The two pieces of this costume were constructed several months apart. The vest was started
and completed in the four hours before we left for the theater on TTT opening night. Since
we couldn't get the chemise done (poor planning on my part-- I've gotten much better since then!), we added long rectangular pieces
of fabric to the sleeves of the chemise from my Ren Faire outfit, and
she wore the vest over that. I finished the real chemise that spring, and she wore the whole
outfit when TTT was shown on our campus in April. Once again, the resources at
Alleycatscratch were invaluable in researching and
constructing this costume.
I made the vest out of upholstery fabric from a local store. It's a thick woven fabric, not
really quilted, but it had the diamond pattern. The pattern I used was a very old,
out of print pattern that my school's costume shop didn't want anymore. In the real
costume, there are actually two pieces, a vest and then a corset over it, but no one
knew that when we made the vest, so it's just one piece. The vest fastens with a back zipper, which isn't accurate, but
it's perfectly functional. The vest is unlined because the fabric was already so thick.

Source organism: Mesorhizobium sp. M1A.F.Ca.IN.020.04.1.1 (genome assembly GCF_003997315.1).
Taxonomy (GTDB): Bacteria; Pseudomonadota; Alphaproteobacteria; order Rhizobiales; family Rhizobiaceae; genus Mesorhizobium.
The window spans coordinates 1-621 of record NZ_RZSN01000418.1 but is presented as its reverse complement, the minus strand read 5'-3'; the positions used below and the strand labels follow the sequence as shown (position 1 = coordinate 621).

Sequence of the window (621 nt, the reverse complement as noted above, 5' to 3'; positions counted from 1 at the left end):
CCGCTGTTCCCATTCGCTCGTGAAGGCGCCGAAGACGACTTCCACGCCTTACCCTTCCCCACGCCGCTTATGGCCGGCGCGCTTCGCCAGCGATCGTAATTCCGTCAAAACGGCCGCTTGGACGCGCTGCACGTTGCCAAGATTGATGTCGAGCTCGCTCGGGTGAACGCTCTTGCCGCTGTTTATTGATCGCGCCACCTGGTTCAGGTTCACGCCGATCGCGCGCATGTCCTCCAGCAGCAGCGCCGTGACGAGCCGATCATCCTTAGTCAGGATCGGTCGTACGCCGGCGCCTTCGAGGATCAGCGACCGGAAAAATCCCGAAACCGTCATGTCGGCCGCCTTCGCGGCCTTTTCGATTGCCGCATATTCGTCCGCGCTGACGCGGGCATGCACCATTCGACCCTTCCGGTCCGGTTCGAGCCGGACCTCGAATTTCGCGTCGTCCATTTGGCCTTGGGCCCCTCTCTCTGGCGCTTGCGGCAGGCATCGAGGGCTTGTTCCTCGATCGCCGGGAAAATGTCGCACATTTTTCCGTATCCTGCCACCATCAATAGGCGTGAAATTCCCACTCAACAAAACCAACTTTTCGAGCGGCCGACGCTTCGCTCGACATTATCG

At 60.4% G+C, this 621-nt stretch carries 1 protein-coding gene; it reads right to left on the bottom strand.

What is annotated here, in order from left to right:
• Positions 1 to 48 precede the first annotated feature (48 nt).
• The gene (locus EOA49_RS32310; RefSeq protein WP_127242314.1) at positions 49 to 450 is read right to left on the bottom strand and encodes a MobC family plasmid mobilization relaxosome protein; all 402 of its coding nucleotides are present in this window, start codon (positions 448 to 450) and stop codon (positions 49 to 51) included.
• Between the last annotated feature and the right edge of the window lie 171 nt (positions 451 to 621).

The chemise is made of absolutely gorgeous cream silk fabric that was on the remnant table at
a local store. The fabric's pattern is not accurate, but Amy didn't mind, so neither did I.
Since the silk was partially
sheer, I bought solid silk in the same color and made a simple drawstring skirt to go under the chemise. The basis
for the chemise was the instructions from Dawn's Costume Guide;
I altered the neckline and the sleeves to make them look more like Eowyn's. I shaped the square neckline
into a curve and bound it with bias tape, and I shortened the sleeves and attached long
rectangular pieces of fabric to the bottom of the sleeves, which I then gathered vertically.
Those sleeves! Oh, the sleeves were such a pain in the neck. I couldn't figure out how to get them to
puff nicely at the shoulders, and then I couldn't figure out how to keep the cording from falling down
in droopy loops. I ended up making the upper sleeve in two layers, with the top layer longer than the
bottom layer so that the top layer "puffed" a little. Actually, since the silk is quite thin, it droops
more than it puffs, but it's still a nice effect. As for the cord, I ended up tacking it down every few
inches around the sleeve, but I'm still not quite satisfied. I think I'm going to make a band of the silk
and sew the cording to it, then wrap the band tightly around the upper sleeve and attach it. We'll see
how it goes.